When God intervenes to give someone a new name, we can be sure that we are witnessing something momentous. Abram’s elevation to Abraham signified that he was to be the father of a multitude, someone through whom all the nations of the earth would be blessed. Jacob’s new name Israel meant ‘power with God’.

So when Our Lord tells the fisherman Simon that he is to be called ‘Peter’, this must mark a significant event in the history of salvation. By divine election Simon is to be Cephas, the ‘rock’ on which Our Lord will build His Church. To Peter will be granted the keys of the Kingdom of Heaven, with the power to bind and loose, and the gates of hell will never prevail against this Church.

People often ask what is the main difference between Catholics and other Christians. Is it our devotion to the Blessed Virgin and to the saints? Or perhaps it is the Church’s teaching on Our Lord’s real bodily presence in the Blessed Sacrament and Her doctrine on the Sacrifice of the Mass?

The most precise answer is simpler than any of these. The main difference between Catholics and other Christians can actually be summed up in one word, and that word is a name: ‘Peter’.

What makes a Catholic is not just his devotion to the Blessed Virgin and his belief in Transubstantiation, essential though these are.  There are in fact plenty of Anglican parishes where the Blessed Virgin is honoured with the title ‘Our Lady’ and the saints are venerated in processions and litanies. The eastern Orthodox denominations share our belief in Our Lord’s Real Presence in the Blessed Sacrament. Their bishops and priests are ordained in the same line of Apostolic Succession as ours, and they administer the same seven Sacraments.

What makes someone a Catholic is essentially communion, through Baptism, with the Pope. A practising Catholic believes that Our Lord appointed St Peter to be the Prince of the Apostles, and that St Peter’s successor is alive and reigning today in the person of His Holiness Pope Francis. A practising Catholic is one who submits himself in obedience to the authority of the Pope of the day in those areas and circumstances which fall under the Pope’s divinely ordained remit.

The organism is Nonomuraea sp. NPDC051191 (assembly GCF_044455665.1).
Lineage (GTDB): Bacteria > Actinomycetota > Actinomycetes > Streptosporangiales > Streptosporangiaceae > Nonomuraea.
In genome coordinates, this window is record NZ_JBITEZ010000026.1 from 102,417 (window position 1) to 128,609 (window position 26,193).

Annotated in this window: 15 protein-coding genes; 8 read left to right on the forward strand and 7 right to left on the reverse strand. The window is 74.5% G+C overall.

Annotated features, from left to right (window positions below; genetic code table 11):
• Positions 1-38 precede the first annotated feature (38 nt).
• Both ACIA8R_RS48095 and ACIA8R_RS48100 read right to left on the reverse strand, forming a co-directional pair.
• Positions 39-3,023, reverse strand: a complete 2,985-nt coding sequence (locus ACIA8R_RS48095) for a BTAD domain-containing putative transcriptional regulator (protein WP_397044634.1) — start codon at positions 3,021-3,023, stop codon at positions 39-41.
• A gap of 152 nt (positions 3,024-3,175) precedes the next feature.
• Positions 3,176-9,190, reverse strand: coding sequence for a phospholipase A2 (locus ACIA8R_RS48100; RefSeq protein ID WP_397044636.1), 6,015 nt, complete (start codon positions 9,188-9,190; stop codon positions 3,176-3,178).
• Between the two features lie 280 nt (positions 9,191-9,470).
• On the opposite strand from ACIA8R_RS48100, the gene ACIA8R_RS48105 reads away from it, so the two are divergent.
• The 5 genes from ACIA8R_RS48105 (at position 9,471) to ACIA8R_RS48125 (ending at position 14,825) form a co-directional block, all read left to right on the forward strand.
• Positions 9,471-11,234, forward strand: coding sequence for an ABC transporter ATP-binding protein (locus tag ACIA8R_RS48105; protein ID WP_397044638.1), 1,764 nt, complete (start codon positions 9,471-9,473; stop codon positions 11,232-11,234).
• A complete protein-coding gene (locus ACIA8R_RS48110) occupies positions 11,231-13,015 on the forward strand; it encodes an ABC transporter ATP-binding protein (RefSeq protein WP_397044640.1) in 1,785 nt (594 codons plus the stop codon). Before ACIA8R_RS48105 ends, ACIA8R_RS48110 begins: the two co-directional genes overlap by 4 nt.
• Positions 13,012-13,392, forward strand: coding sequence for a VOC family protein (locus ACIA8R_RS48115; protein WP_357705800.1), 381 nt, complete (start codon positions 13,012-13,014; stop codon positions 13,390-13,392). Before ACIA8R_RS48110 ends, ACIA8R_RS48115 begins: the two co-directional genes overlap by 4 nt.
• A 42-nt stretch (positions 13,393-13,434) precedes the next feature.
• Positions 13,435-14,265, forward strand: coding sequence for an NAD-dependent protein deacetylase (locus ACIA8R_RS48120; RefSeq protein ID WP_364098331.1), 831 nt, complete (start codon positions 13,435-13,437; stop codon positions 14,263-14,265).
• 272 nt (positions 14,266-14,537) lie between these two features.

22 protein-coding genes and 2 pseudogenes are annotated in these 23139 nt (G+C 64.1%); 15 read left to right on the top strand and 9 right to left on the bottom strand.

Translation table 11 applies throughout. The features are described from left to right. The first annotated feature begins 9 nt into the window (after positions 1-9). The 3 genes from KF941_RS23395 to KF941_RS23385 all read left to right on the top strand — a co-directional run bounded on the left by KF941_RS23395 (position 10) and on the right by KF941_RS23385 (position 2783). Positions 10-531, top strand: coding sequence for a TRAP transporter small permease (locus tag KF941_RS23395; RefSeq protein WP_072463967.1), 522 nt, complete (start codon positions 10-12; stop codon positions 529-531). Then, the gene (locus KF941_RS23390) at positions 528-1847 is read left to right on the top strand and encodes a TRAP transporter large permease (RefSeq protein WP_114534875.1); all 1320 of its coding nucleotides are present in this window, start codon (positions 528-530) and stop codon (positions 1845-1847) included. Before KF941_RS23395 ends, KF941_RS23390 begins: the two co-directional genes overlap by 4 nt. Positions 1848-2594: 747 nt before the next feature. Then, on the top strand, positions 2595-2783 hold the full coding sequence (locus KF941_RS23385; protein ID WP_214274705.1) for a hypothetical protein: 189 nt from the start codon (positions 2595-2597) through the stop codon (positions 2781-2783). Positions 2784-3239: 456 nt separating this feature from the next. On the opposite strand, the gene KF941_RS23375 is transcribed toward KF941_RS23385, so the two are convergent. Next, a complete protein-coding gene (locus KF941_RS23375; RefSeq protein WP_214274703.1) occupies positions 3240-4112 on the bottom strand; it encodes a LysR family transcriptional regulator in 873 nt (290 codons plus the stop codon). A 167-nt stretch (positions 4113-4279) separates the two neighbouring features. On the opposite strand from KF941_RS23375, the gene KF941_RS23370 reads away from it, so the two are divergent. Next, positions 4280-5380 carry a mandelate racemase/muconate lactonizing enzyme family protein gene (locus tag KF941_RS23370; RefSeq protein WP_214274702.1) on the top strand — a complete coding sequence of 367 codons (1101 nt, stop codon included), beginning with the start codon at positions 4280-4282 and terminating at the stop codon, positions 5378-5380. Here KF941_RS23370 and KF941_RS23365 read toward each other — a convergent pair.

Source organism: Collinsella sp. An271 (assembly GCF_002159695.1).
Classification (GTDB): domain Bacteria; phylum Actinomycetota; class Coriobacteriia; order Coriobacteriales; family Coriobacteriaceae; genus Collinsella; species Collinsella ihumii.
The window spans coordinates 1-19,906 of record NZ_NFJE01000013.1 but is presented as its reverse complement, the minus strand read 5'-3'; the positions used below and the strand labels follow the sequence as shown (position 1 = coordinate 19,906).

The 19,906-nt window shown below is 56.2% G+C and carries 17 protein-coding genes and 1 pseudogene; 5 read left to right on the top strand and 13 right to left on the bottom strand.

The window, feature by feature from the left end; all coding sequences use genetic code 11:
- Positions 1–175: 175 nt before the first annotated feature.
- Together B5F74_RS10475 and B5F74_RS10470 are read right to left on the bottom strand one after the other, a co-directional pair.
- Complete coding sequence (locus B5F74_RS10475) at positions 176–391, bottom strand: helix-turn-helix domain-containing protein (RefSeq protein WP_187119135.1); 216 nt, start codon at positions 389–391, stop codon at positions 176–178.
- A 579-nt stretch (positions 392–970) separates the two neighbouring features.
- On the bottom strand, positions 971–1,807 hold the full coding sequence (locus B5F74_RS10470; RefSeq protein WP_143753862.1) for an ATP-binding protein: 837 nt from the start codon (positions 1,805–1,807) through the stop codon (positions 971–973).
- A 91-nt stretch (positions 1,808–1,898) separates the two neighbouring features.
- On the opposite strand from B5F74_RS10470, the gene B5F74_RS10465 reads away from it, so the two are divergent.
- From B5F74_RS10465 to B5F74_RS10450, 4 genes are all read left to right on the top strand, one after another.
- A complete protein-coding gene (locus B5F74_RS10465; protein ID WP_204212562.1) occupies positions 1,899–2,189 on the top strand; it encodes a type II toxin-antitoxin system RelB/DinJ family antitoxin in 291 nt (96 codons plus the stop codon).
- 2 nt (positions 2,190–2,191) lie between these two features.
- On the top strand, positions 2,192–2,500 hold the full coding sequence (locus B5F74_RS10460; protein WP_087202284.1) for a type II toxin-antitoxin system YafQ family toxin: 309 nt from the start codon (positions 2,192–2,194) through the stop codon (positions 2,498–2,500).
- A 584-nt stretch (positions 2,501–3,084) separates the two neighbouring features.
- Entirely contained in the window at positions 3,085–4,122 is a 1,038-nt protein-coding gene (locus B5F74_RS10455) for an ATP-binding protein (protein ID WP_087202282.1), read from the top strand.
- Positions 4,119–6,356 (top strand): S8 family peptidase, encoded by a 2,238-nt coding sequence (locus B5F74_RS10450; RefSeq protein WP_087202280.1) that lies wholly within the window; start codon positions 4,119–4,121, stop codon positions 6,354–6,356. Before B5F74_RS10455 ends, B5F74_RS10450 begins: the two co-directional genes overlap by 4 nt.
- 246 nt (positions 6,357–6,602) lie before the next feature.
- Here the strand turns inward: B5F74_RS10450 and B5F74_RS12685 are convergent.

The Papacy is the visible guarantee of unity in our Church and of the constancy of the Church’s unchangeable doctrine. If we could climb into a time machine and return to the world in ten thousand or a million years’ time, what should we find? There is one thing of which we Catholics can be quite sure: if the world is still here, then we shall find exactly the same Catholic Church, essentially unchanged – the same structure of pope, bishops, priests and deacons; the same seven Sacraments; the same doctrine on Heaven and hell; the same command to keep the Lord’s Day holy; the same teaching on contraception and on the meaning and nature of marriage.

We know all of this with certainty because of Our Lord’s promise that the gates of hell will never prevail against His Church. We know it with certainty because our Faith is built not on clouds or pious ideas, but on an indestructible rock. If the Church had ever managed to get it wrong on any of these issues then it would mean that She had been binding the consciences of the Faithful to assent to something false. The gates of hell would have prevailed. Our Lord’s promise would be proven to be false, and one shudders even to make such a suggestion. He is Truth Itself.